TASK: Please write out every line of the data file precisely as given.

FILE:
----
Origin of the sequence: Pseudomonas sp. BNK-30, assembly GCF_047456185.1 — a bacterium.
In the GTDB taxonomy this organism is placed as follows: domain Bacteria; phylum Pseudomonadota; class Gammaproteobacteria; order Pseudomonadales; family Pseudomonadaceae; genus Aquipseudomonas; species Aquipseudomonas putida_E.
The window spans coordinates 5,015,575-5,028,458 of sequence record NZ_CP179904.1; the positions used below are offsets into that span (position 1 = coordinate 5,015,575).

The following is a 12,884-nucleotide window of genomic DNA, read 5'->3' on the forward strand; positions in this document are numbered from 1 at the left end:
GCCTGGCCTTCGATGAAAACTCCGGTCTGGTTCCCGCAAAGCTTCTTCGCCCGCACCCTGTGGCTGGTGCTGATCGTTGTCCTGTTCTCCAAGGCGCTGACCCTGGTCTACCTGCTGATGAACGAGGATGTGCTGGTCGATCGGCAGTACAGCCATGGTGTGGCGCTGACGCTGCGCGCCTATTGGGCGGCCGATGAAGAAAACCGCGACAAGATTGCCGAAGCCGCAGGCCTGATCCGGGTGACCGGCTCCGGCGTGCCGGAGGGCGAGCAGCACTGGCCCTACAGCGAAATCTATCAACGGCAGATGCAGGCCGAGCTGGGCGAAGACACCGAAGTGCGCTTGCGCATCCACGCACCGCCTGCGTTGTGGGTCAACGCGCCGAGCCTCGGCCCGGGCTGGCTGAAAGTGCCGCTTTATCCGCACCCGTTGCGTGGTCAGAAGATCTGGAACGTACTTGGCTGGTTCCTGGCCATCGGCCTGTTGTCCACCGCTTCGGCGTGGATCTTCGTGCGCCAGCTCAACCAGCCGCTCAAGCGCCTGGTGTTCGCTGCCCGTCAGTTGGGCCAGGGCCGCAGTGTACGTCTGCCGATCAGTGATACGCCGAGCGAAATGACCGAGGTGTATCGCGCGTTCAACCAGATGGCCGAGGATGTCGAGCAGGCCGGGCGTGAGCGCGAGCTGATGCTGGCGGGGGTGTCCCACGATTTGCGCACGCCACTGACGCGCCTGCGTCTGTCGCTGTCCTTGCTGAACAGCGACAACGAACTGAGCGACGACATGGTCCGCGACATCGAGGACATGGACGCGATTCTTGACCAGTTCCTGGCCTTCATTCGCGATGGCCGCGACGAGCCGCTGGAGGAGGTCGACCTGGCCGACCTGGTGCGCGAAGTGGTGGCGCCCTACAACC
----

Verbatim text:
Origin of the sequence: Pseudomonas sp. BNK-30, assembly GCF_047456185.1 — a bacterium.
In the GTDB taxonomy this organism is placed as follows: domain Bacteria; phylum Pseudomonadota; class Gammaproteobacteria; order Pseudomonadales; family Pseudomonadaceae; genus Aquipseudomonas; species Aquipseudomonas putida_E.
The window spans coordinates 5,015,575-5,028,458 of sequence record NZ_CP179904.1; the positions used below are offsets into that span (position 1 = coordinate 5,015,575).

The following is a 12,884-nucleotide window of genomic DNA, read 5'->3' on the forward strand; positions in this document are numbered from 1 at the left end:
GCCTGGCCTTCGATGAAAACTCCGGTCTGGTTCCCGCAAAGCTTCTTCGCCCGCACCCTGTGGCTGGTGCTGATCGTTGTCCTGTTCTCCAAGGCGCTGACCCTGGTCTACCTGCTGATGAACGAGGATGTGCTGGTCGATCGGCAGTACAGCCATGGTGTGGCGCTGACGCTGCGCGCCTATTGGGCGGCCGATGAAGAAAACCGCGACAAGATTGCCGAAGCCGCAGGCCTGATCCGGGTGACCGGCTCCGGCGTGCCGGAGGGCGAGCAGCACTGGCCCTACAGCGAAATCTATCAACGGCAGATGCAGGCCGAGCTGGGCGAAGACACCGAAGTGCGCTTGCGCATCCACGCACCGCCTGCGTTGTGGGTCAACGCGCCGAGCCTCGGCCCGGGCTGGCTGAAAGTGCCGCTTTATCCGCACCCGTTGCGTGGTCAGAAGATCTGGAACGTACTTGGCTGGTTCCTGGCCATCGGCCTGTTGTCCACCGCTTCGGCGTGGATCTTCGTGCGCCAGCTCAACCAGCCGCTCAAGCGCCTGGTGTTCGCTGCCCGTCAGTTGGGCCAGGGCCGCAGTGTACGTCTGCCGATCAGTGATACGCCGAGCGAAATGACCGAGGTGTATCGCGCGTTCAACCAGATGGCCGAGGATGTCGAGCAGGCCGGGCGTGAGCGCGAGCTGATGCTGGCGGGGGTGTCCCACGATTTGCGCACGCCACTGACGCGCCTGCGTCTGTCGCTGTCCTTGCTGAACAGCGACAACGAACTGAGCGACGACATGGTCCGCGACATCGAGGACATGGACGCGATTCTTGACCAGTTCCTGGCCTTCATTCGCGATGGCCGCGACGAGCCGCTGGAGGAGGTCGACCTGGCCGACCTGGTGCGCGAAGTGGTGGCGCCCTACAACC